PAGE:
A man films himself in front of tires on fire during a general strike launched by several professional associations and companies to denounce insecurity in Port-au-Prince on October 18, 2021. Photograph:( AFP )
The 17 American and Canadian hostages include five children, the youngest of whom is 8 months old, according to a local official.
An armed gang is seeking a $17 million ransom for a group of American and Canadian missionaries kidnapped in Haiti last week.
According to Haitian Justice Minister Liszt Quitel, the renowned 400 Mawozo gangs is demanding $1 million for each captive.
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The Mawozo gang dominates the Ganthier commune in the eastern outskirts of the country's capital, Port-au-Prince, where a party of 16 Americans and one Canadian were abducted on Saturday while on their way to visit an orphanage.
According to the Human Rights Analysis and Research Center, a Haitian nonprofit organisation, at least 628 kidnappings have occurred since January, with 29 of the victims being foreign nationals. The number of occurrences increased by 300 per cent in September compared to July.
The hostages range in age from 8 months to 15 years old, according to Christian Aid Ministries, the charity that sponsors the missionaries' activities in Haiti.
The adults in the group range in age from 18 to 48 years old.
Earlier in the day, White House press secretary Jen Psaki stated that the FBI was part of a concerted US government operation to bring Americans to safety.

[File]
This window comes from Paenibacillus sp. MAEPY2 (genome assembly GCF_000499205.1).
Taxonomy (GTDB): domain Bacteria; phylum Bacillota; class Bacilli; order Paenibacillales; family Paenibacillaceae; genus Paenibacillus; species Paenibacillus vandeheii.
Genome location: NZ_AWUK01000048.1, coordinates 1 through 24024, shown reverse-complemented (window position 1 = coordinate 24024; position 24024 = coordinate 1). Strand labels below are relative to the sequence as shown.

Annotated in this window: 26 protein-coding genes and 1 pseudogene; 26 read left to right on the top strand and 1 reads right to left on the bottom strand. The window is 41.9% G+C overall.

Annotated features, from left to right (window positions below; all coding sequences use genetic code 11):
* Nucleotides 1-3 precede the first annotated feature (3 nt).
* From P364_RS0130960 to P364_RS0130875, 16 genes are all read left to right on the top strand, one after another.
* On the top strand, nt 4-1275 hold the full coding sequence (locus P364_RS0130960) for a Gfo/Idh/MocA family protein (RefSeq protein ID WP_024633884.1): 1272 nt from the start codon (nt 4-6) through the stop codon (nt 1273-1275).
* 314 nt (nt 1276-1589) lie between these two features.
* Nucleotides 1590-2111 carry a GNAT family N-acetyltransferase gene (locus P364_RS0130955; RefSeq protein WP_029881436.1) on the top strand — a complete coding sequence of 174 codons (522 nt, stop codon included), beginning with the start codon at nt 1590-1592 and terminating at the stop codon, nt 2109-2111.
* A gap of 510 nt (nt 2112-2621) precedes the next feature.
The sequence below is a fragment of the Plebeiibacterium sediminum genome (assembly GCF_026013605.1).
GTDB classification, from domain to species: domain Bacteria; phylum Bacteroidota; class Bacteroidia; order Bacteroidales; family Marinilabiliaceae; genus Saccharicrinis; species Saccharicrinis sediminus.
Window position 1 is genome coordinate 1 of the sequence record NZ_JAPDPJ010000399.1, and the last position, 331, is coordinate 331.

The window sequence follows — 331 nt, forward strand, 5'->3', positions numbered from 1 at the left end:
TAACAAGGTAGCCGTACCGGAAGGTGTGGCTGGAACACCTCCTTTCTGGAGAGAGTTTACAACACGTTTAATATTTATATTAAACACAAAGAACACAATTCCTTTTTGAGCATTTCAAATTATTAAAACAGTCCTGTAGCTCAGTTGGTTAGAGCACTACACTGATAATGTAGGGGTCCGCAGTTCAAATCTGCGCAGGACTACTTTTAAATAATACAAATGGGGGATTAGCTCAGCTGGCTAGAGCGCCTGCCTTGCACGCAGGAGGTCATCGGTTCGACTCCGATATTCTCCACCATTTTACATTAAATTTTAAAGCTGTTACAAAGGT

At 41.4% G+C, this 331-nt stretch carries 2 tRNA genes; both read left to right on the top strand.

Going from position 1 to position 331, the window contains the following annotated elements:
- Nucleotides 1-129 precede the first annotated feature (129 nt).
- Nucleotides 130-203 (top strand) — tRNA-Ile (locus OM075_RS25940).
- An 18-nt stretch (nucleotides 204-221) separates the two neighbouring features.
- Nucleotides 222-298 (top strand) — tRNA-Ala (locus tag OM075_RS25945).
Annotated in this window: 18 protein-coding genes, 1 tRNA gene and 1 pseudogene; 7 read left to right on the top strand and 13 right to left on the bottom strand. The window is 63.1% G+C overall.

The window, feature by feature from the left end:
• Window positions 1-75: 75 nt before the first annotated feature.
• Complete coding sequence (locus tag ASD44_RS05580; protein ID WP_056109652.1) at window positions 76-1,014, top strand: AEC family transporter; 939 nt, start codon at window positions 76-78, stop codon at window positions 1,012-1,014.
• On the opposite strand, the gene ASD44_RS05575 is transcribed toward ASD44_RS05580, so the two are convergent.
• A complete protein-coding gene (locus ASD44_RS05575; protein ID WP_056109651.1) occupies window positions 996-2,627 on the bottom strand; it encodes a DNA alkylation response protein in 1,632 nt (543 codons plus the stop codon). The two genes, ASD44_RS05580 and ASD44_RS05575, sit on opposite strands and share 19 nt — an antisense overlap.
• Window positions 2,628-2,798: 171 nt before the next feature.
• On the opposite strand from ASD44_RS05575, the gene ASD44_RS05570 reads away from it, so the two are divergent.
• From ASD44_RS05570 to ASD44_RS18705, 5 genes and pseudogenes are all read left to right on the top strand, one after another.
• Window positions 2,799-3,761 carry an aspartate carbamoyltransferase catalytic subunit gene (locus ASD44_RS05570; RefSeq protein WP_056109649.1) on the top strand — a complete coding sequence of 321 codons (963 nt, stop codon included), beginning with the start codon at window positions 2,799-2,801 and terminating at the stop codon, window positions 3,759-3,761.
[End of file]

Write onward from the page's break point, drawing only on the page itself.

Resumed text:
According to a source close to the Biden administration, the agents landed in Haiti the day before to help the State Department in securing the missionaries' release.
Meanwhile, US Secretary of State Antony Blinken has said that "We will do everything we can to help resolve the situation and we have in the administration been relentlessly focused on this."
In April, 400 Mawozo abducted and detained 10 people, including two French clergymen, for 20 days in the same location.
In August, the United States issued a red warning for Haiti, advising Americans not to go to the Caribbean country due to rampant abduction, crime, and civil instability.
Kidnappings in Haiti have more than quadrupled in the last year, as gangs become more numerous and strong, leaving an already understaffed police force unable to cope.
(With inputs from agencies)